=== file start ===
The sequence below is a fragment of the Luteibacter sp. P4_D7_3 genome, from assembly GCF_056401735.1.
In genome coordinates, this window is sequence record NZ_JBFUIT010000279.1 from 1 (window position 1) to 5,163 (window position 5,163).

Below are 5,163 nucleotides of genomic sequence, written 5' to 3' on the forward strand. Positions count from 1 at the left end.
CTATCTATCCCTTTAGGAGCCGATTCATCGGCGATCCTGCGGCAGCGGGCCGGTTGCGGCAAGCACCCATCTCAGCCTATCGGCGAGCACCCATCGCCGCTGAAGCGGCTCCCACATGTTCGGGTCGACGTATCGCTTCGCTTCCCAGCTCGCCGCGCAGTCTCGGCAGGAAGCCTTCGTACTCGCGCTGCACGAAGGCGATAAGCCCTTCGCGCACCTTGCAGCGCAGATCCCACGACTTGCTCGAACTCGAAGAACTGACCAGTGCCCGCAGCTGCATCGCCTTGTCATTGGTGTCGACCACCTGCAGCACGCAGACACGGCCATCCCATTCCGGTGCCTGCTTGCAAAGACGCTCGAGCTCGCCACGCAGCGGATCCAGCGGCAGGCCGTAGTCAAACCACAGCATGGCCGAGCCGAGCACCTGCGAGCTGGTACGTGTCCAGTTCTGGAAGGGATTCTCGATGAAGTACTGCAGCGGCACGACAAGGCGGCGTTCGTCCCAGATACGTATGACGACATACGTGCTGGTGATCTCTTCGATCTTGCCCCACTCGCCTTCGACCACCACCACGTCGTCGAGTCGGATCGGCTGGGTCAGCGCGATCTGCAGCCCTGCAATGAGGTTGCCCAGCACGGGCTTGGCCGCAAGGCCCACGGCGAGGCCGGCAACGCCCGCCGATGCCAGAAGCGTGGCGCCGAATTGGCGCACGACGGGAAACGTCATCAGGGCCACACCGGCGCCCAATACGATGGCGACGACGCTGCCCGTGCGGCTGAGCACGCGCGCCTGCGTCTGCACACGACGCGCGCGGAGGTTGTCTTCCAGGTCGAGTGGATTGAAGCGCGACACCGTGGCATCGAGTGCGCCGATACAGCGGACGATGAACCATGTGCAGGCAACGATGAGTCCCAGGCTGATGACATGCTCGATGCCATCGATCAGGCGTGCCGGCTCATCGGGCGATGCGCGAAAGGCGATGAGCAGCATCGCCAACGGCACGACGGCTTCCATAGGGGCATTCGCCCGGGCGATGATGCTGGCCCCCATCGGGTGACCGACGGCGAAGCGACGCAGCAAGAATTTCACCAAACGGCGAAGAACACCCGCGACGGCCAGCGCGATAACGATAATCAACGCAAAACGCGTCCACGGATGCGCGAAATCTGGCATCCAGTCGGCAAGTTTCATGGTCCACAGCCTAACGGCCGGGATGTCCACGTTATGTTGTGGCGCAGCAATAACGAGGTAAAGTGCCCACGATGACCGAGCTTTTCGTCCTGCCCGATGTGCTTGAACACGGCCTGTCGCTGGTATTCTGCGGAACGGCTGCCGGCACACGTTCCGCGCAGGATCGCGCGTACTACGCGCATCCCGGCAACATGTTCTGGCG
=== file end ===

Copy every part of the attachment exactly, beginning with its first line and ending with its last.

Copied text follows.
The sequence below is a fragment of the Luteibacter sp. P4_D7_3 genome, from assembly GCF_056401735.1.
In genome coordinates, this window is sequence record NZ_JBFUIT010000279.1 from 1 (window position 1) to 5,163 (window position 5,163).

Below are 5,163 nucleotides of genomic sequence, written 5' to 3' on the forward strand. Positions count from 1 at the left end.
CTATCTATCCCTTTAGGAGCCGATTCATCGGCGATCCTGCGGCAGCGGGCCGGTTGCGGCAAGCACCCATCTCAGCCTATCGGCGAGCACCCATCGCCGCTGAAGCGGCTCCCACATGTTCGGGTCGACGTATCGCTTCGCTTCCCAGCTCGCCGCGCAGTCTCGGCAGGAAGCCTTCGTACTCGCGCTGCACGAAGGCGATAAGCCCTTCGCGCACCTTGCAGCGCAGATCCCACGACTTGCTCGAACTCGAAGAACTGACCAGTGCCCGCAGCTGCATCGCCTTGTCATTGGTGTCGACCACCTGCAGCACGCAGACACGGCCATCCCATTCCGGTGCCTGCTTGCAAAGACGCTCGAGCTCGCCACGCAGCGGATCCAGCGGCAGGCCGTAGTCAAACCACAGCATGGCCGAGCCGAGCACCTGCGAGCTGGTACGTGTCCAGTTCTGGAAGGGATTCTCGATGAAGTACTGCAGCGGCACGACAAGGCGGCGTTCGTCCCAGATACGTATGACGACATACGTGCTGGTGATCTCTTCGATCTTGCCCCACTCGCCTTCGACCACCACCACGTCGTCGAGTCGGATCGGCTGGGTCAGCGCGATCTGCAGCCCTGCAATGAGGTTGCCCAGCACGGGCTTGGCCGCAAGGCCCACGGCGAGGCCGGCAACGCCCGCCGATGCCAGAAGCGTGGCGCCGAATTGGCGCACGACGGGAAACGTCATCAGGGCCACACCGGCGCCCAATACGATGGCGACGACGCTGCCCGTGCGGCTGAGCACGCGCGCCTGCGTCTGCACACGACGCGCGCGGAGGTTGTCTTCCAGGTCGAGTGGATTGAAGCGCGACACCGTGGCATCGAGTGCGCCGATACAGCGGACGATGAACCATGTGCAGGCAACGATGAGTCCCAGGCTGATGACATGCTCGATGCCATCGATCAGGCGTGCCGGCTCATCGGGCGATGCGCGAAAGGCGATGAGCAGCATCGCCAACGGCACGACGGCTTCCATAGGGGCATTCGCCCGGGCGATGATGCTGGCCCCCATCGGGTGACCGACGGCGAAGCGACGCAGCAAGAATTTCACCAAACGGCGAAGAACACCCGCGACGGCCAGCGCGATAACGATAATCAACGCAAAACGCGTCCACGGATGCGCGAAATCTGGCATCCAGTCGGCAAGTTTCATGGTCCACAGCCTAACGGCCGGGATGTCCACGTTATGTTGTGGCGCAGCAATAACGAGGTAAAGTGCCCACGATGACCGAGCTTTTCGTCCTGCCCGATGTGCTTGAACACGGCCTGTCGCTGGTATTCTGCGGAACGGCTGCCGGCACACGTTCCGCGCAGGATCGCGCGTACTACGCGCATCCCGGCAACATGTTCTGGCG